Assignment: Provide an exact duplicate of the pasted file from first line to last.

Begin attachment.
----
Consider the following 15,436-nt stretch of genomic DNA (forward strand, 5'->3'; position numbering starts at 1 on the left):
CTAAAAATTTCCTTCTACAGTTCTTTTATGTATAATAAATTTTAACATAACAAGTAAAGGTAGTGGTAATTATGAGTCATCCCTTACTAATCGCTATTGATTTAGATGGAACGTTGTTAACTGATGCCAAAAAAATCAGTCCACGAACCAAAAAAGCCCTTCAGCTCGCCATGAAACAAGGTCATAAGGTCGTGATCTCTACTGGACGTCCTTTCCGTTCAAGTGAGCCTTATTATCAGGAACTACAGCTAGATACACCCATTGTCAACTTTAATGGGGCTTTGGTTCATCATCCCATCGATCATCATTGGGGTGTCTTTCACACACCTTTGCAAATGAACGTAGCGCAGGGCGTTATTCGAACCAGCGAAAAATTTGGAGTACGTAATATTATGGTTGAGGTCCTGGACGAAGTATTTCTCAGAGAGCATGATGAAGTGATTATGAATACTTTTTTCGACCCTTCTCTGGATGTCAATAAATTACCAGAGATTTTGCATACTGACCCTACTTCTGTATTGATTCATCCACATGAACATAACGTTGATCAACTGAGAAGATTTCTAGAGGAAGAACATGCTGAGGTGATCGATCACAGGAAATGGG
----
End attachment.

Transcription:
Consider the following 15,436-nt stretch of genomic DNA (forward strand, 5'->3'; position numbering starts at 1 on the left):
CTAAAAATTTCCTTCTACAGTTCTTTTATGTATAATAAATTTTAACATAACAAGTAAAGGTAGTGGTAATTATGAGTCATCCCTTACTAATCGCTATTGATTTAGATGGAACGTTGTTAACTGATGCCAAAAAAATCAGTCCACGAACCAAAAAAGCCCTTCAGCTCGCCATGAAACAAGGTCATAAGGTCGTGATCTCTACTGGACGTCCTTTCCGTTCAAGTGAGCCTTATTATCAGGAACTACAGCTAGATACACCCATTGTCAACTTTAATGGGGCTTTGGTTCATCATCCCATCGATCATCATTGGGGTGTCTTTCACACACCTTTGCAAATGAACGTAGCGCAGGGCGTTATTCGAACCAGCGAAAAATTTGGAGTACGTAATATTATGGTTGAGGTCCTGGACGAAGTATTTCTCAGAGAGCATGATGAAGTGATTATGAATACTTTTTTCGACCCTTCTCTGGATGTCAATAAATTACCAGAGATTTTGCATACTGACCCTACTTCTGTATTGATTCATCCACATGAACATAACGTTGATCAACTGAGAAGATTTCTAGAGGAAGAACATGCTGAGGTGATCGATCACAGGAAATGGG